Practice Economics

Doctors may not get paid for care if patients don’t pay their ACA premiums


 

Will you get paid for the care you provide to patients who have gained insurance coverage through the Affordable Care Act’s health insurance claims? You’ll soon find out.

Under the health reform law, patients must pay their first month’s premium to be considered enrolled; they then have 90 days to pay the next premium.

If the patient doesn’t pay his or her premiums for the second month, the insurer can hold or "pend" all claims. By the third month, if the patient still has not paid, the insurer can terminate his or her policy. The physician is left to collect whatever is owed for all outstanding claims from the patient.

The Centers for Medicare and Medicaid Services (CMS) clarified the grace period policy in a letter to insurers last year.

Dr. Ardis Dee Hoven

The first ripples could come in April. Patients who started and paid for coverage in January, but who did not pay in February or March, might get dropped from coverage. That could leave physicians scrambling to cover the unreimbursed care.

Physicians’ organizations including the American Medical Association, the American College of Physicians, and the American Academy of Family Physicians have been working to reverse this provision of the Affordable Care Act, to no avail so far.

In a March 5 letter to the CMS, dozens of organizations and state medical societies urged the agency to require insurers to tell physicians whether patients had up-to-date coverage during the verification of eligibility. As the law and current regulations are written, insurers can notify physicians on their own timeline whether a patient’s coverage has lapsed.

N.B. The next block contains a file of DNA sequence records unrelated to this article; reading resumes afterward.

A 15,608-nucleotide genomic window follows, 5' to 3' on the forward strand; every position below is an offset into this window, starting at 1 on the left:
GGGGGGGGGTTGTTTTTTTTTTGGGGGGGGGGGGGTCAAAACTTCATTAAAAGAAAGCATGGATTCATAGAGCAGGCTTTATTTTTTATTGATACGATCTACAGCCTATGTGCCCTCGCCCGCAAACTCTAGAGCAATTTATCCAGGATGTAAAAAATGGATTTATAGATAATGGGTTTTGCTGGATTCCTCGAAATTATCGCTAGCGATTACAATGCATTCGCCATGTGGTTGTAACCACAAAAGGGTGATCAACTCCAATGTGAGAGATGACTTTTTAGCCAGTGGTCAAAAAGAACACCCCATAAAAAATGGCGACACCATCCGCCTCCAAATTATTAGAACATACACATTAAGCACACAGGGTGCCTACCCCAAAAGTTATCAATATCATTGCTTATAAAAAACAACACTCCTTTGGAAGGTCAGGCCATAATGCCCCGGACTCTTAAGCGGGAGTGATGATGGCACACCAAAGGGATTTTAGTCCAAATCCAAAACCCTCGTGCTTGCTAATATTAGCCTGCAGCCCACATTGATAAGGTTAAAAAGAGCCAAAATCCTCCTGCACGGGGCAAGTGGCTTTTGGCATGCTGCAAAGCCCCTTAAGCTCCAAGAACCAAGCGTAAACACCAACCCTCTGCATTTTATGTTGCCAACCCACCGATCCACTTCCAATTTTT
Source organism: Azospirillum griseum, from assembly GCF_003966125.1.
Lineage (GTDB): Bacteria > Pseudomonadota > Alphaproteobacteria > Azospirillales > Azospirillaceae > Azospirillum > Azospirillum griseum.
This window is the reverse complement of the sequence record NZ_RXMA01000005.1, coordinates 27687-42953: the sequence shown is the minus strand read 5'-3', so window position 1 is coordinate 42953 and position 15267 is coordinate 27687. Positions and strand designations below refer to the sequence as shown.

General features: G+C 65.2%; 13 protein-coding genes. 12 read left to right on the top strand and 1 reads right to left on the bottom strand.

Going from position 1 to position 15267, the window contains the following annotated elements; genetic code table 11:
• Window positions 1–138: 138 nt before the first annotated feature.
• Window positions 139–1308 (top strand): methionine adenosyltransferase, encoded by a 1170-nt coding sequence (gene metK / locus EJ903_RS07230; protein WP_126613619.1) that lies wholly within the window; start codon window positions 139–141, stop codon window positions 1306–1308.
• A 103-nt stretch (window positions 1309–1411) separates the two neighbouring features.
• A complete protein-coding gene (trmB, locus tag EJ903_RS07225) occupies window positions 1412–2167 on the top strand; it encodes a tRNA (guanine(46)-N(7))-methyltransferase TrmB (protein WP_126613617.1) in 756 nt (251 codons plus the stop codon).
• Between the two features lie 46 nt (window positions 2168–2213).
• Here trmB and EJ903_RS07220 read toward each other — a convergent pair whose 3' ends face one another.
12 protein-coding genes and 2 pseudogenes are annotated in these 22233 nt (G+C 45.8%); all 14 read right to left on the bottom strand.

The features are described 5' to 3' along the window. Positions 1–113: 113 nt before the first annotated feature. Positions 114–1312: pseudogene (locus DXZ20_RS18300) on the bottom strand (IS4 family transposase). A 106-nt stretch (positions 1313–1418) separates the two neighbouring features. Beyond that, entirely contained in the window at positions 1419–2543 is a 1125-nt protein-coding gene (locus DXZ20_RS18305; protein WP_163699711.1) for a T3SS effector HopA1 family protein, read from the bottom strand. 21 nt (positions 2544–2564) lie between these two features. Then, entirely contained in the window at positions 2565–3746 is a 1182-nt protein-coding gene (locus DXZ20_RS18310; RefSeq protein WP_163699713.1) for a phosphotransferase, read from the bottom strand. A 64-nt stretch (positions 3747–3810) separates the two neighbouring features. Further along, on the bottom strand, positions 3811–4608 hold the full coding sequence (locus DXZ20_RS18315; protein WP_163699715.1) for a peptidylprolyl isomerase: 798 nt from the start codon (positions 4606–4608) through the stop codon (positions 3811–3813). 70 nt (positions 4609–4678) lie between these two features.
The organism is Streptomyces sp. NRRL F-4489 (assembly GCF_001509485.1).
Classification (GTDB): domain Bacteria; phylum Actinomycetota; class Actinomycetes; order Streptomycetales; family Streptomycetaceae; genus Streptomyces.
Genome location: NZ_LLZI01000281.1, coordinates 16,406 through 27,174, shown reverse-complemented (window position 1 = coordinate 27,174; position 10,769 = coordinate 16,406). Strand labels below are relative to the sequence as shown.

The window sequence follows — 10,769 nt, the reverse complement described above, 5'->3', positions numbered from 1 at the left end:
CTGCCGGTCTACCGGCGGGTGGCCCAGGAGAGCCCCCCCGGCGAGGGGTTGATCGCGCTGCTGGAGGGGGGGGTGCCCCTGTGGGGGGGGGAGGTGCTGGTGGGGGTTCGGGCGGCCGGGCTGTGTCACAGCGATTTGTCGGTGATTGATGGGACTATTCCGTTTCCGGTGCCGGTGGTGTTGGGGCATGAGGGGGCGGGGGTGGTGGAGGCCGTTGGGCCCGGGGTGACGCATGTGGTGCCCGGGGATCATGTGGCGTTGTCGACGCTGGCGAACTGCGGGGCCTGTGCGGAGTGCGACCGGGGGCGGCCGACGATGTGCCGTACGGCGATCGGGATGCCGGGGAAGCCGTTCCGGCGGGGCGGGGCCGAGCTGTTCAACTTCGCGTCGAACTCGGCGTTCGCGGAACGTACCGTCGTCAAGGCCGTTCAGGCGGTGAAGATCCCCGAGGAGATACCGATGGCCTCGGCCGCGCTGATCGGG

The organizations also asked the CMS to "require issuers to assume full financial responsibility if an issuer provides inaccurate eligibility information during the last 60 days of the grace period."

"Managing risk is typically a role for insurers, but the grace period rule transfers two-thirds of that risk from the insurers to physicians and health care providers," Dr. Ardis Dee Hoven, president of the American Medical Association, said in a statement.

She added that the AMA is now offering some resources to help physicians manage the "potential negative impact" from having unwittingly given uncompensated care.

Among the resources is a sample letter for patients that explains the 90-day grace period and the importance of paying premiums on a timely basis and in full. The AMA also provides a step-by-step outline suggesting how to collect from patients whose coverage has lapsed.

It is unclear how many individuals have paid for coverage under the Affordable Care Act. The Health and Human Services department said on March 17 that 5 million Americans have signed up for coverage through the state and federal exchanges since Oct. 1. But the department continues to say that it does not know how many have paid their premiums.

aault@frontlinemedcom.com

On Twitter @aliciaault

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